From the cow pats of Bristol to a pioneering evolutionary biologist
15 July 2011
Bristol graduate Professor Geoffrey Parker, famed as a pioneering thinker in the field of natural selection, is being honoured by the University today [15 July].
He soon realised that his passion was for natural history and switched to a Zoology degree, graduating with a first and winning the Rose Bracher prize for the top results in his year.
A PhD which looked at the behaviour of yellow dung flies near cow pats in fields around Bristol resulted in a string of papers which were considered remarkable in their originality and impact.
Professor Parker was the first to model the battle of the sexes and is most noted for introducing the concept of sperm competition in 1970.
He became a professor in 1989 on election to the Royal Society and in 1996 he became the Derby Chair of Zoology at Liverpool University, where he is now an Emeritus Professor.
In 2008, Professor Parker was awarded the Darwin Medal for his lifetime contribution to the foundations and development of behavioural ecology, in particular for understanding evolutionary adaptations and their consequences for natural populations.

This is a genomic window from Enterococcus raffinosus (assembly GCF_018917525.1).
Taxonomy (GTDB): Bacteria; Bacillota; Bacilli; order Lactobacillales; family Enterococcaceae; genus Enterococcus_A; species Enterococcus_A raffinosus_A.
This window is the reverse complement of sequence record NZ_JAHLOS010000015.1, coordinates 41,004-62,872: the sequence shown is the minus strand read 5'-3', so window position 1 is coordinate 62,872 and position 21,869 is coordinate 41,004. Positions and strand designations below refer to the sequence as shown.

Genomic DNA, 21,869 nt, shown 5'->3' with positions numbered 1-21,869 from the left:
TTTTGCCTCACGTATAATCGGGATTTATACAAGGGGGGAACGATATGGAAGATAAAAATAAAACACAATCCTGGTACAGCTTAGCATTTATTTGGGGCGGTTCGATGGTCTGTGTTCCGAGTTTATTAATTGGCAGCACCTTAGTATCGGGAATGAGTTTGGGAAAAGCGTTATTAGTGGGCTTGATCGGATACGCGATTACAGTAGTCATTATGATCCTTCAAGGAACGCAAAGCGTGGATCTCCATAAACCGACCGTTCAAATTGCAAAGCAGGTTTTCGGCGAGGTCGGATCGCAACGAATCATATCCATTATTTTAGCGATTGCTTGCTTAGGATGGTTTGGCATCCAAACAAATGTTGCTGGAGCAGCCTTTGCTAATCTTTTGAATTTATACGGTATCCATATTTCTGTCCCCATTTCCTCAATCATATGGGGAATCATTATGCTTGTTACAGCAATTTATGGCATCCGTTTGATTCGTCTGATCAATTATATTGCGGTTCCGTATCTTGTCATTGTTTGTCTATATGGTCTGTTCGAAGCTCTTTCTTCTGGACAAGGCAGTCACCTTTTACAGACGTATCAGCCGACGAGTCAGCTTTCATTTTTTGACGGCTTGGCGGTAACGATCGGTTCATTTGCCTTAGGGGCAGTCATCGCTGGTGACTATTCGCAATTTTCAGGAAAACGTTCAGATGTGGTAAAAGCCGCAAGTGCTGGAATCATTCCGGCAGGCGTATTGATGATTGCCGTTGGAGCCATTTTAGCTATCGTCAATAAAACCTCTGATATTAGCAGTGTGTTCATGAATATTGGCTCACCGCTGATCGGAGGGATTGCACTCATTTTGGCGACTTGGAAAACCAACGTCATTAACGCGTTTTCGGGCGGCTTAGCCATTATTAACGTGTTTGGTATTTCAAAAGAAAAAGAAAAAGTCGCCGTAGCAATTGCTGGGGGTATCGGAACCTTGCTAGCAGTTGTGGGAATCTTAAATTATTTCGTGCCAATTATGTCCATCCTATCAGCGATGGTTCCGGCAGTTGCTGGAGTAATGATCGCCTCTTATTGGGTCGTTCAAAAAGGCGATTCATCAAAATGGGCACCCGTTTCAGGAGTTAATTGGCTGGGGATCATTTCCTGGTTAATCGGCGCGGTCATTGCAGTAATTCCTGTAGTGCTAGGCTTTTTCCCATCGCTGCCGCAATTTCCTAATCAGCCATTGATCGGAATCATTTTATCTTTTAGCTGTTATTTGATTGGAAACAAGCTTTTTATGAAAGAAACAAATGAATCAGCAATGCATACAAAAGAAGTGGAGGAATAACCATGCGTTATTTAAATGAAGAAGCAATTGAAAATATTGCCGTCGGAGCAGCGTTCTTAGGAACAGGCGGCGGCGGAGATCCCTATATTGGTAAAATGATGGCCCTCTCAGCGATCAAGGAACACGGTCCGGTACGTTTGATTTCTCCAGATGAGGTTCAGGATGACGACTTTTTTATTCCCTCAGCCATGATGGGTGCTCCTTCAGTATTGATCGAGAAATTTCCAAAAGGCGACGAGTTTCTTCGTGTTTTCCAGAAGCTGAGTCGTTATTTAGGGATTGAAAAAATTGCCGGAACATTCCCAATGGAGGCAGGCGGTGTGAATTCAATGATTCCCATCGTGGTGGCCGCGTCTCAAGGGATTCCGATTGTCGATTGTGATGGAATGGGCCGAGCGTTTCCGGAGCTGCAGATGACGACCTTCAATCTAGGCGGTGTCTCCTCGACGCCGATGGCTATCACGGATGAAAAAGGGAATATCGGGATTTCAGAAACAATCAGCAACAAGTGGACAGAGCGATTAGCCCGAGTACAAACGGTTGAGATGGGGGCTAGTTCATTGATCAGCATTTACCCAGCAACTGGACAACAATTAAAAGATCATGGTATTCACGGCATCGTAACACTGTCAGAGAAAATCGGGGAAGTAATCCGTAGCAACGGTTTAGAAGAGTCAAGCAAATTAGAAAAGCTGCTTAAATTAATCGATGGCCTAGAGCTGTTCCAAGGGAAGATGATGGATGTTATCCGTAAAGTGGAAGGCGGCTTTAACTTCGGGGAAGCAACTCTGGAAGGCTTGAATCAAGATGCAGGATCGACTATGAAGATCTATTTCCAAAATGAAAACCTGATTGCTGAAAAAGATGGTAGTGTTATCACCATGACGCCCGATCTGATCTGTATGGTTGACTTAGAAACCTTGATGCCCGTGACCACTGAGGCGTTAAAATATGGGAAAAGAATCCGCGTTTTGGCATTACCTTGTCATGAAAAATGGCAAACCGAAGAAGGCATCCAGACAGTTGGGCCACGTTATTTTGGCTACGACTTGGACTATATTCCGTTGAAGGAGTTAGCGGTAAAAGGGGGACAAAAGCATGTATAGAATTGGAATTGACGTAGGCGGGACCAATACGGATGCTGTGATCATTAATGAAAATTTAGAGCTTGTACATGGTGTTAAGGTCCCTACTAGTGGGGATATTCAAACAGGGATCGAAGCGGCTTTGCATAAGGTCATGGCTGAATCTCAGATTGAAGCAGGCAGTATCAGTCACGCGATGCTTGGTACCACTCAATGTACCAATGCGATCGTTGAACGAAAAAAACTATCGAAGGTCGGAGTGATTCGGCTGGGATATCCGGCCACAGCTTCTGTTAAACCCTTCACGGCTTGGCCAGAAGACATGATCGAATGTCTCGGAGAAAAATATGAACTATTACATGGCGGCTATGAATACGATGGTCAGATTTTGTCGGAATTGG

He is now returning to the University to receive an honorary degree of Doctor of Science, awarded in recognition of outstanding achievement and distinction in a field or activity consonant with the University’s mission.
Professor Innes Cuthill, Head of the School of Biological Sciences and Professor of Behavioural Ecology, delivered the oration for Professor Parker’s honorary degree.
He paid tribute to the evolutionary biologist and said: “His intellectual journey began, side-by-side with the yellow dung fly, in Bristol.
“The journey would ultimately lead to the Derby chair in Zoology at Liverpool University, Fellowship of the Royal Society, the Darwin medal of the Royal Society and his current position, as research active as ever in retirement, as one of the greatest living theoreticians in evolutionary biology.”